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The True Face of 2Face Idibia: On Respecting Women, Tourism and Why Africa’s Time Has Come


2Face Idibia on Stage in Calabar, Nigeria, 2012 (c) Belinda Otas


Innocent Ujah Idibia, aka 2Face, is arguably one of Nigeria’s best-known music artists. The African Queen-hit maker tells it as it is.

Your first single, African Queen, paid homage to the African woman. What is your take on the African woman of today?

For me the African Woman is very warm, strong and respectful.  And by respectful, I don’t mean stupid respectfulness because there are two kinds of respect. (Switches to Nigerian Pidgin English) and some respect na mumu (stupidity respect). Even though say person dey beat you, you still dey respect am. And African women are beautiful. These are the things that I find great in and about African women.

Let’s do some plain speaking: there is so much out there in terms of your personal life. “Oh he is with this person, he is with that person, he is this and he is that. Or he is married to…” Where your music is concerned, do you worry that it will affect your fans base?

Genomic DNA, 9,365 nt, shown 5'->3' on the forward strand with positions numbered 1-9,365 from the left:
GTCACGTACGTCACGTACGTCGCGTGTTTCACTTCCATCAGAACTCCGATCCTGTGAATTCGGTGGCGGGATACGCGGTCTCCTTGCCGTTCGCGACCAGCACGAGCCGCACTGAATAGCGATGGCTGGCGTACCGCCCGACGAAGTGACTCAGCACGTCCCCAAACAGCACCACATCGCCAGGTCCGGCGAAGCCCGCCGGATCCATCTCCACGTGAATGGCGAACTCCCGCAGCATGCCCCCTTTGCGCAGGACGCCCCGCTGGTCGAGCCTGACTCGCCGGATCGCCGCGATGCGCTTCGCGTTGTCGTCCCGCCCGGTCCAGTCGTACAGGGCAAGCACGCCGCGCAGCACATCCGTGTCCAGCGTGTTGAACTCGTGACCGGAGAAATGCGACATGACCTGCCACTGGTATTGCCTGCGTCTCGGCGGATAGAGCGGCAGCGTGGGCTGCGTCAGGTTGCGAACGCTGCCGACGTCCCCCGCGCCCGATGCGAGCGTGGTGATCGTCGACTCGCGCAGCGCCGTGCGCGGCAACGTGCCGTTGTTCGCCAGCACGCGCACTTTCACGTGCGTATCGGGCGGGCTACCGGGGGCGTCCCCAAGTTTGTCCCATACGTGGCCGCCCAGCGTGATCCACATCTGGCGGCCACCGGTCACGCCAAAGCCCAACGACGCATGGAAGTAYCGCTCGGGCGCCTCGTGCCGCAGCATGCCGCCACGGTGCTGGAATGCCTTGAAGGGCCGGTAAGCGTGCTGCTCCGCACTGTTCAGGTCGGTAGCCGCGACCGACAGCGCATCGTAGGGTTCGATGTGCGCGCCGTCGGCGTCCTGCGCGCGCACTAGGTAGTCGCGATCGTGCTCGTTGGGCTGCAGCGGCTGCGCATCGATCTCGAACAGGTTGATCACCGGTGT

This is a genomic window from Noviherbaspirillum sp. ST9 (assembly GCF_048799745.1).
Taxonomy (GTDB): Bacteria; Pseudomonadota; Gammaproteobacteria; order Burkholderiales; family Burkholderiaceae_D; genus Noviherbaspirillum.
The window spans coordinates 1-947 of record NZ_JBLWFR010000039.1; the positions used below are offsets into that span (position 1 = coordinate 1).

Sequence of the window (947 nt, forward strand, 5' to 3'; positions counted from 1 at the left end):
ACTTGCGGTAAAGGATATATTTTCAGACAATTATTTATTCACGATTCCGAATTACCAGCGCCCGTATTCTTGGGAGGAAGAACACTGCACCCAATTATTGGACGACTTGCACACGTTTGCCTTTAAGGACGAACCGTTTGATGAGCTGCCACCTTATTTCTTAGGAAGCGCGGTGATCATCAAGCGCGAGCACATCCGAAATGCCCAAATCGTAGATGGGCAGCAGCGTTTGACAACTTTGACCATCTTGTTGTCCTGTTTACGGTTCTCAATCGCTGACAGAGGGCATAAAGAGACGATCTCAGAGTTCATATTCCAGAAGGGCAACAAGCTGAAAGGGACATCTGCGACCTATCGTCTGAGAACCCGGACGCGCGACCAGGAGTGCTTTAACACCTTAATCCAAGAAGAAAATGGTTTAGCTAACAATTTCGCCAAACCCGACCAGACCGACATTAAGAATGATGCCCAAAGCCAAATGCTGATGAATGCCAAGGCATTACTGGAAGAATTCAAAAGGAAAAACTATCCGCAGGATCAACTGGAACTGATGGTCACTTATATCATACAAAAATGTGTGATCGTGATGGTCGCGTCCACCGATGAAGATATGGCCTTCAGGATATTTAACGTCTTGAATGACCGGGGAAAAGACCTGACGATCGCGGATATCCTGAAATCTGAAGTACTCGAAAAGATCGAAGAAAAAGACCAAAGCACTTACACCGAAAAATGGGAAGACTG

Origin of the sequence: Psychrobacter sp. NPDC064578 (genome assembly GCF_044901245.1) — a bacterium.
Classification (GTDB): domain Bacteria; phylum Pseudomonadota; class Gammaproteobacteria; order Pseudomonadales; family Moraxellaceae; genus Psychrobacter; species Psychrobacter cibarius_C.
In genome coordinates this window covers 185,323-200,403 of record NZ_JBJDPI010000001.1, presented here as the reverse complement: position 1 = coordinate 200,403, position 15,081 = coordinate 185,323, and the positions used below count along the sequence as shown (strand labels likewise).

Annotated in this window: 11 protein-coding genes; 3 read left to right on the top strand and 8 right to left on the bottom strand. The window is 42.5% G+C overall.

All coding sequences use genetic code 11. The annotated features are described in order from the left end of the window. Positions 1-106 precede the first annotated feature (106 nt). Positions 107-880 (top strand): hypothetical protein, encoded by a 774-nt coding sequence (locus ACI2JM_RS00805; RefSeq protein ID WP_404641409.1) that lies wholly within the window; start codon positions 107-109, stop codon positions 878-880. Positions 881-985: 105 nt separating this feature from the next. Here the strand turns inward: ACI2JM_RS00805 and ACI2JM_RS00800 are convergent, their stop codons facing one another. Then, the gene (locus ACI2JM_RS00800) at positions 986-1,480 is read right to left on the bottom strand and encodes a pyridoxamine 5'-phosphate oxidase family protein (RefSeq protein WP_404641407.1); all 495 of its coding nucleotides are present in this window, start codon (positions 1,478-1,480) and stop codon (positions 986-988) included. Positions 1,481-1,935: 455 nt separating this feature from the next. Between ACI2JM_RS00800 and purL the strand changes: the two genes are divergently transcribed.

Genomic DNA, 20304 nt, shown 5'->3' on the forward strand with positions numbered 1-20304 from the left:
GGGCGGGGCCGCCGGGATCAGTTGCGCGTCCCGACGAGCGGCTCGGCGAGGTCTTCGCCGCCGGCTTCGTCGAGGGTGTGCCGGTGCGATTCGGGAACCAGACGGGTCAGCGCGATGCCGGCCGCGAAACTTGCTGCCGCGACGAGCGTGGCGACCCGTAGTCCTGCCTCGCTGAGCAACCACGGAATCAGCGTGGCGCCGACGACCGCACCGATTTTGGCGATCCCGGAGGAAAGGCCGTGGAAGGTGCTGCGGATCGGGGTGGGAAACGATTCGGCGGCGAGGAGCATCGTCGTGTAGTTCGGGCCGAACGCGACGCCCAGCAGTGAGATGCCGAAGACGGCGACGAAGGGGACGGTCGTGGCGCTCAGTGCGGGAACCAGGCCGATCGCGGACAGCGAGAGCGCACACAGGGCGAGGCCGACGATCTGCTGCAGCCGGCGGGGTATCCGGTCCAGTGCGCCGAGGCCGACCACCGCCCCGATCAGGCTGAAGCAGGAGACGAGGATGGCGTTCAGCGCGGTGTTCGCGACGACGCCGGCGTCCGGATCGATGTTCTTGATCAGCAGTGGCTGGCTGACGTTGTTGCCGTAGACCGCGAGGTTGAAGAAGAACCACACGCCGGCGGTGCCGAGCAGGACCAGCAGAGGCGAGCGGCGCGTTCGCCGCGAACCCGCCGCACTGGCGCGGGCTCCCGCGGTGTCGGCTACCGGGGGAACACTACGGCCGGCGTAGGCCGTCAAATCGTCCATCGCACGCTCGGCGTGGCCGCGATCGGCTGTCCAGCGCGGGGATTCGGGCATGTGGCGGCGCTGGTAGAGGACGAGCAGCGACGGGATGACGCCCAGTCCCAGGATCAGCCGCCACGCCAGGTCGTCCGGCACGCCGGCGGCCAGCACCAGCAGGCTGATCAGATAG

It bothers me a little. But from my point of view, I have nothing to hide. I want them to see the truth about me. Then they can love me or hate me, at least I know. If you hide something and it then comes out, it’s like your world comes crashing down and I don’t want that to be my life. I don’t want to have tension or fear that people discovered something about me. I want to sleep peacefully. Anything and everything about me is out there. If you know it, you know it. If you still love my music, I’m happy. If you don’t love my music, I hope I can convince you at the end of the day that it has got nothing to do with my music. So I am really not afraid of and about the facts of my life coming out, and that’s if they are actually the facts.

There will always be constant interest in your personal life, true or false. How do you maintain a balance between your private and public life?

So many people don’t respect boundaries when it comes to a famous face. They forget you are human and that you need your privacy.  But in this profession you have to accept that you are going to lose some privacy. I intentionally went into music and was aware of the fact that this was going to happen sometime or the other. I respect that factor and I try to be as polite as possible when someone tries to intrude into my privacy. I also try to keep my private life private except the aspect that is public knowledge.


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